Given the heaps of talent we have in the Philippines, from well-established crews to independent dancers, the world should be acknowledging that we could learn so much from local Filipino dancers and choreographers. Clearly there is no lack of talent nor opportunity for Filipino dancers to tell their own stories and to share their gifts with the world.
WITH HEART AND PURPOSE IN EVERY MOVE
Every A-Team performance is eclectic, meticulously designed with much consideration in mind regarding each one’s purpose. Preparation for a performance is fraught with having to make difficult creative decisions to exhausting conditioning sessions. There are “a lot of ups and downs,” Arda admits, and preparing both physically and mentally is a mountain to be climbed.
“The stronger the body, the stronger the mind. The stronger the mind, the stronger the body.”
And while producing, choreographing, and directing a dance piece for a large-member crew is a long, painful process, he admits it’s very fulfilling.
Their recent large-scale dance showcase DEMO Vol. 9 required a lot of patience and preparation. The DEMO is one of A-Team’s biggest projects, and it’s also one of their favorites, because it’s not done to win anything, but to express who they are and why they dance.
“You’re exhausted after that, but at the same time it’s full of emotion.” The emotional rollercoaster that is a performance, tied with the physical toll it takes, could get dancers to reach a sort-of “Nirvana” state that Arda refers to, where they realize just exactly why they do what they do.
“Because of these things, these experiences, that make you feel something.”
What makes A-Team is the artistry, athleticism, mentality, and community behind every performance. It takes so much out of every dancer mentally, emotionally, and physically, and it takes a village to create something electric, something wonderful to share with the world.
At the end of the day, dancing is not just about the creative process or how excellent a piece is technically. “At the end of the day, dance is a feeling. You get to feel something and you get to share that to a lot of people.”
Today, A-Team strives to “create newer paths” in the world of Filipino dancing. Their new era is marked by endeavors that will—more than just bring home more trophies—empower the dance community and inspire aspiring athletes and creatives. They own Zero Studio PH, where they host classes and workshops, and they constantly try to uplift the dance community and celebrate local artists.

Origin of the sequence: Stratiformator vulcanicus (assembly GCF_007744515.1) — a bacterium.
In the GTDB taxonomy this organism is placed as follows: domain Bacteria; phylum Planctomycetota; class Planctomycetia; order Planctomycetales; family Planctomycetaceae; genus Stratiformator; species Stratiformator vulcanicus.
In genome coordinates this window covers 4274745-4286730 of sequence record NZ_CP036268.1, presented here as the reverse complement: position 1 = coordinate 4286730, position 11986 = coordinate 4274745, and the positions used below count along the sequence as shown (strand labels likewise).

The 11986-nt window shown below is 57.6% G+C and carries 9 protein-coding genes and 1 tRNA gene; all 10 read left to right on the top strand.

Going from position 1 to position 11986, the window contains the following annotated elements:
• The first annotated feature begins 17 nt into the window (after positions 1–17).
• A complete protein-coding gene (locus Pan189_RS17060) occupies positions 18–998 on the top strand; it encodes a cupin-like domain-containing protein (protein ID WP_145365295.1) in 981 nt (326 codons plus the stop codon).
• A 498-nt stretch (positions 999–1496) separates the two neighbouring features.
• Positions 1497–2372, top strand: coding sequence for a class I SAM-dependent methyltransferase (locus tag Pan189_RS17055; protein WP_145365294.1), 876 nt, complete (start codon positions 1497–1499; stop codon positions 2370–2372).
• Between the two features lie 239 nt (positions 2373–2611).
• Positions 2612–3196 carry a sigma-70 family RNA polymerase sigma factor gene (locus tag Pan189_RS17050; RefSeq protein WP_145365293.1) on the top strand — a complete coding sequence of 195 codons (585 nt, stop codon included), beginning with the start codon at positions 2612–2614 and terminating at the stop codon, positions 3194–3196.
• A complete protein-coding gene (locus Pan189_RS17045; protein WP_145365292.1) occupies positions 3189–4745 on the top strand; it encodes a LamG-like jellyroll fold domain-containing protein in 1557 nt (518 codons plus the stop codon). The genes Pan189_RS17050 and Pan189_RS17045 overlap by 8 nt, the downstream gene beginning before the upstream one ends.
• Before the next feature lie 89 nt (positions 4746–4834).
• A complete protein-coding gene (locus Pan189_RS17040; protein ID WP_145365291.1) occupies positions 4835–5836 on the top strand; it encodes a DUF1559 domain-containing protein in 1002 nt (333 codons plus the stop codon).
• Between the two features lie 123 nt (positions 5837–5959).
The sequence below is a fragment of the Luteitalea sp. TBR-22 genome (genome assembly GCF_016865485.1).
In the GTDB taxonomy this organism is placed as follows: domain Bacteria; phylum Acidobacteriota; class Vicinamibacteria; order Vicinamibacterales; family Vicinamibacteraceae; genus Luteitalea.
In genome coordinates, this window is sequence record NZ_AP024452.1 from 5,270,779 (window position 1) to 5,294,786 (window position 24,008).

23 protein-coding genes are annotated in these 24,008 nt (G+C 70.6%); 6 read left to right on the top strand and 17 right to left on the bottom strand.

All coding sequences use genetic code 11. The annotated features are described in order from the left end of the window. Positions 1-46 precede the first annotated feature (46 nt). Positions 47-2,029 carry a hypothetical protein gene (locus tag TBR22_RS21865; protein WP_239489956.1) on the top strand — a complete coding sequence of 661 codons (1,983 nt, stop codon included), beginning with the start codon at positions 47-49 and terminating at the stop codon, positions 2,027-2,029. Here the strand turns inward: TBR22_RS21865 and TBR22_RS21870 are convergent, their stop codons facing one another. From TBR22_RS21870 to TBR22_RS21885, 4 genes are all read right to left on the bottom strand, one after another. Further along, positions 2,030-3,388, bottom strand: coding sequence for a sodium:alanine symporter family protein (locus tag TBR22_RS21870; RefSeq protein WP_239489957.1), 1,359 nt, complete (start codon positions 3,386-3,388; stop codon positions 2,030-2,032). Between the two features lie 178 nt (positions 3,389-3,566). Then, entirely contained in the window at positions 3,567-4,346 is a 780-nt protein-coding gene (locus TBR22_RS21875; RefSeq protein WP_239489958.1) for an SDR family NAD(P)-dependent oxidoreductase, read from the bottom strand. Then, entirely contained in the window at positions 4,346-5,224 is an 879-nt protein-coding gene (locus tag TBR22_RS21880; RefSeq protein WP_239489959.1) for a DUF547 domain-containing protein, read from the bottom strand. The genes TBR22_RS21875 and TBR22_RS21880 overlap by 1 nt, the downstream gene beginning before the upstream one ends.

“We believe in this saying: by the community and for the community.” Arda shares that the strengths of the members of A-Team is that they’re able to connect with the community on a daily basis. They encourage their members to create their own paths and build communities that love and appreciate the art of dance.
So when they announced the Ultimate Dance Cup, a dance competition to be held in October 2023 to highlight Filipino dance teams, they brought together everything they’ve learned to give back to the community.
The Ultimate Dance Cup is the third in their line of competitions meant to, literally and figuratively, put the spotlight on members of the local dance community. They began with the Choreographer’s Cup for local choreographers and the Freedom’s Cup for freestylers.
“The whole concept behind the ‘cups’ is for us to have a space and platform where everybody is given the equal opportunity to be seen.” UDC gives opportunities to teams who just want to try, those who may not have the infrastructure, support, or visibility in the dance scene. Dancers, established or new, young or old, have the opportunity to sign up to compete in the Cup.
The Ultimate Dance Cup ties together what A-Team was, is, and what it could be as it showcases their efforts to empower Filipino dancers and highlight dance excellence in the Philippines.
Grounded and driven by passion, a commitment to the craft, and a love for the community, A-Team is steadily pioneering a new era that brings performance art to a whole new level.
Outfit Credits: MJ: Revibe Culture Reworked Jacket, Paxon Pants, Jordan Boxer Shorts/APES: Reworked Zara Top, Miss Sixty Mini Skirt, Nike Boxers/JAJA: Neric Beltran Bralette/NICA: Nike Skirt/ANGEL: Paxon Pants, Stone River Body Jewelry/YSAI: Blackbough Swim Belly Chain worn as Necklace/SHAWN: Toqa Tank Top, Give Me the Loot Vest/KOBE: MM6 Oversized Tee, Give Me the Loot Pants/JOSH: Revibe Culture Reworked Jacket/CHAEL: Revibe Culture Reworked Jacket
Photographer JAN MAYO
Assistant Photographer ENNUH TIU
Creative Director ANGELO DE CARTAGENA
Stylist LYN ALUMNO
Assistant Stylist RAF VILLAS
Special thanks to MUD Studio Manila
Continue Reading: 6 Filipino Dance Crews That Rocked The World